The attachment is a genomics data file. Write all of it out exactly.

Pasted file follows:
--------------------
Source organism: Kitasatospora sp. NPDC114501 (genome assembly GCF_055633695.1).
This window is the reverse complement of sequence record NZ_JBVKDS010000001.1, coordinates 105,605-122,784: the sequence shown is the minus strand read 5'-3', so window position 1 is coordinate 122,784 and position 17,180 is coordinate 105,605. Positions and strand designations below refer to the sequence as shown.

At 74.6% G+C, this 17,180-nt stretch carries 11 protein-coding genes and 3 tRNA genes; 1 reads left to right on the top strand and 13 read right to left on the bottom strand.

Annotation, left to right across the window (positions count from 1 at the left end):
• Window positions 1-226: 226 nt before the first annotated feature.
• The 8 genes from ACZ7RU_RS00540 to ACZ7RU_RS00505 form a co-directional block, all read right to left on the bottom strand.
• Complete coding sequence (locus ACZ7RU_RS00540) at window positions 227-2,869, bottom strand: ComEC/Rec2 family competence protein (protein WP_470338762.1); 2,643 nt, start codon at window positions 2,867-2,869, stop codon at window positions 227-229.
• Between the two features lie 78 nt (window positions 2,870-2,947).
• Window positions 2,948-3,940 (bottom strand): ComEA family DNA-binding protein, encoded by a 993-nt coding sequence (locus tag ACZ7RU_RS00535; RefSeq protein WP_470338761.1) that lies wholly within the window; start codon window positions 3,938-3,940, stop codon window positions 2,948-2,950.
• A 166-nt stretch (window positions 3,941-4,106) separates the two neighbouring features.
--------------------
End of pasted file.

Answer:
Source organism: Kitasatospora sp. NPDC114501 (genome assembly GCF_055633695.1).
This window is the reverse complement of sequence record NZ_JBVKDS010000001.1, coordinates 105,605-122,784: the sequence shown is the minus strand read 5'-3', so window position 1 is coordinate 122,784 and position 17,180 is coordinate 105,605. Positions and strand designations below refer to the sequence as shown.

At 74.6% G+C, this 17,180-nt stretch carries 11 protein-coding genes and 3 tRNA genes; 1 reads left to right on the top strand and 13 read right to left on the bottom strand.

Annotation, left to right across the window (positions count from 1 at the left end):
• Window positions 1-226: 226 nt before the first annotated feature.
• The 8 genes from ACZ7RU_RS00540 to ACZ7RU_RS00505 form a co-directional block, all read right to left on the bottom strand.
• Complete coding sequence (locus ACZ7RU_RS00540) at window positions 227-2,869, bottom strand: ComEC/Rec2 family competence protein (protein WP_470338762.1); 2,643 nt, start codon at window positions 2,867-2,869, stop codon at window positions 227-229.
• Between the two features lie 78 nt (window positions 2,870-2,947).
• Window positions 2,948-3,940 (bottom strand): ComEA family DNA-binding protein, encoded by a 993-nt coding sequence (locus tag ACZ7RU_RS00535; RefSeq protein WP_470338761.1) that lies wholly within the window; start codon window positions 3,938-3,940, stop codon window positions 2,948-2,950.
• A 166-nt stretch (window positions 3,941-4,106) separates the two neighbouring features.